Tuesday, January 31st, 2023
Tuesday, January 31st, 2023

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MWA to look at options for managing predators

Correspondent

Plymouth, Minn. In what Minnesota Waterfowl Association
officials hope is the first step to implementing an aggressive
predator management program to help bolster Minnesota’s
ground-nesting birds, the conservation group will host a two-day
predator management workshop in late February.

The event (the time and location remain undecided) will
highlight the latest predator management research and include
expert speakers on an array of topics.

“What we want to do is evaluate the impacts predators have on
Minnesota’s wildlife, especially ground-nesting birds, and discuss
some possible solutions that could curtail those problems,” said
Mike McGinty, MWA executive director. “It’s not just about
waterfowl, either. We’re also talking about pheasants, grouse and
song birds. We’re taking a holistic approach to the workshop.”

McGinty also said the Minnesota DNR and the U.S. Fish and
Wildlife Service will participate in and provide financial
assistance for the workshop.

The February forum, to which all major conservation groups will
be invited, will likely showcase two differing wildlife management
philosophies. “In general, there’s the crowd who says that more and
more habitat is the solution, and there’s the other group who says
that predator management should be an active part of managing
ground-nesting birds,” McGinty said.

“What we’re saying is that habitat preservation and enhancement
is the long-term solution, but that in the short-term managing
predators effectively is something we need to invest in as
well.”

Over the years, predator management one of wildlife management’s
most controversial topics has had its passionate defenders and its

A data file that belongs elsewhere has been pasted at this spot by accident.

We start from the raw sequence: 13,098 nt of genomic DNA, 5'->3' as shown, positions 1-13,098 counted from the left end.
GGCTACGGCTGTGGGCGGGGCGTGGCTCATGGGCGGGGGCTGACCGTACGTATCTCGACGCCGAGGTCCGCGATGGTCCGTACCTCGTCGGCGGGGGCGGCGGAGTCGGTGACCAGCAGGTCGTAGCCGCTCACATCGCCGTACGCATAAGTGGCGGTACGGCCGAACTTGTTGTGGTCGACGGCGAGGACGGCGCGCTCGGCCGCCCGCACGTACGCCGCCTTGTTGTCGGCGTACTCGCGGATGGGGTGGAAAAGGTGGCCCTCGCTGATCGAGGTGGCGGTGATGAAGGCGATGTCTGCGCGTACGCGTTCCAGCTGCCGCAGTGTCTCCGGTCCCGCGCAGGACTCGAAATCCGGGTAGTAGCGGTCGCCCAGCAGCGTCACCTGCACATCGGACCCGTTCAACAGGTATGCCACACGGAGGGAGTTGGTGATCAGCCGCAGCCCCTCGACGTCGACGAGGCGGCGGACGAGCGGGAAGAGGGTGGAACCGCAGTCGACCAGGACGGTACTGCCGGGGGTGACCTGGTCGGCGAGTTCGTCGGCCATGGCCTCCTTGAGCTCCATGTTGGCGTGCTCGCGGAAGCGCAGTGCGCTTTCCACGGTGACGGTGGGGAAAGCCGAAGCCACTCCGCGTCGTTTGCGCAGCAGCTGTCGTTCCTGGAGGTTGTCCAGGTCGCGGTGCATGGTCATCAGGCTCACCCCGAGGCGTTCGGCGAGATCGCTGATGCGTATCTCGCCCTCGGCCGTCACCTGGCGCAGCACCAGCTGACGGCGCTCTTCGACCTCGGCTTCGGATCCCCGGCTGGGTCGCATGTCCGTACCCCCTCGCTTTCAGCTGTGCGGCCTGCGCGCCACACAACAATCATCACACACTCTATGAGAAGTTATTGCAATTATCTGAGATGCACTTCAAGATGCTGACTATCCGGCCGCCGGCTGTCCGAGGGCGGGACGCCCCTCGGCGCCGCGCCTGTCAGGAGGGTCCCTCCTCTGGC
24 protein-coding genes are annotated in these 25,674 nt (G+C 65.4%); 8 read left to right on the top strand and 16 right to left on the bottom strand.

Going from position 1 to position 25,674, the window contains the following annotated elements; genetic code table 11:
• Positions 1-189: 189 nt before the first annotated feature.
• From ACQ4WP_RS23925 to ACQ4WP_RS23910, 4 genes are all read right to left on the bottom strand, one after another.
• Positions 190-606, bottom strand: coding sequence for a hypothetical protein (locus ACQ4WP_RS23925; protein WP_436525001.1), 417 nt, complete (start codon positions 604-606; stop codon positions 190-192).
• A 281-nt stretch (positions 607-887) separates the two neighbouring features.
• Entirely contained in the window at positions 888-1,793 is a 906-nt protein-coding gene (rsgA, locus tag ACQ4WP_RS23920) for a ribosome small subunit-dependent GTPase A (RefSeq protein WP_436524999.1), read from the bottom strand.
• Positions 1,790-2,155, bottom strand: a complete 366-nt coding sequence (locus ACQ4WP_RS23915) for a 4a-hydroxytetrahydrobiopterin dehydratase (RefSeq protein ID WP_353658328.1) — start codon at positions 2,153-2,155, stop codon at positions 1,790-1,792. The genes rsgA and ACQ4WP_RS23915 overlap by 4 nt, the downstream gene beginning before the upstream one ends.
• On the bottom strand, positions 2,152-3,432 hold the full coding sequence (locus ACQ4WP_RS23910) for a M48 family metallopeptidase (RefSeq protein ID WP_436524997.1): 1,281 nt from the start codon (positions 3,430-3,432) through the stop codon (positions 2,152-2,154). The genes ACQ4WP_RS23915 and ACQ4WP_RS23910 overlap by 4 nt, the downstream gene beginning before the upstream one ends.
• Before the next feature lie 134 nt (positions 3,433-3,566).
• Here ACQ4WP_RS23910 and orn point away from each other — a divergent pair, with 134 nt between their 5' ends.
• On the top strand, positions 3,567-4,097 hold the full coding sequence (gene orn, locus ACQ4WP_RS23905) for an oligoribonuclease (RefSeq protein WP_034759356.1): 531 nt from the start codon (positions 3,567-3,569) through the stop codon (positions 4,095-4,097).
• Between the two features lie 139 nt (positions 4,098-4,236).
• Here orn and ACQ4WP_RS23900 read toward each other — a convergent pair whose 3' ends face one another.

passionate detractors. Critics say the practice which has a variety
of applications is too controversial, too expensive, and too
management intensive. Advocates, meanwhile, point to research that
shows that managing predators namely fox, raccoon, skunks, mink and
some ground-nesting squirrels can dramatically increase the nesting
success of waterfowl, pheasants, grouse and other ground-nesting
birds.

Perhaps no other group has illustrated that fact like the Delta
Waterfowl Foundation, North America’s oldest waterfowl research and
conservation organization. In short, Delta compared nest success on
areas where predators were controlled and where predators were left
unchecked.

The results, monitored over five years on 320,000 acres of
nesting cover, showed that hens in trapped areas saw a 43-percent
nest-success rate a three-fold increase from areas that were left
unchecked.

Delta’s research was roundly criticized by a number of groups,
most prominently by Ducks Unlimited. In an editorial in its
magazine, the conservation group denounced Delta’s research,
arguing that resources need to be spent on waterfowl habitat, not
predator management. McGinty said that Delta’s research, while
encouraging and important, may not be applicable to Minnesota.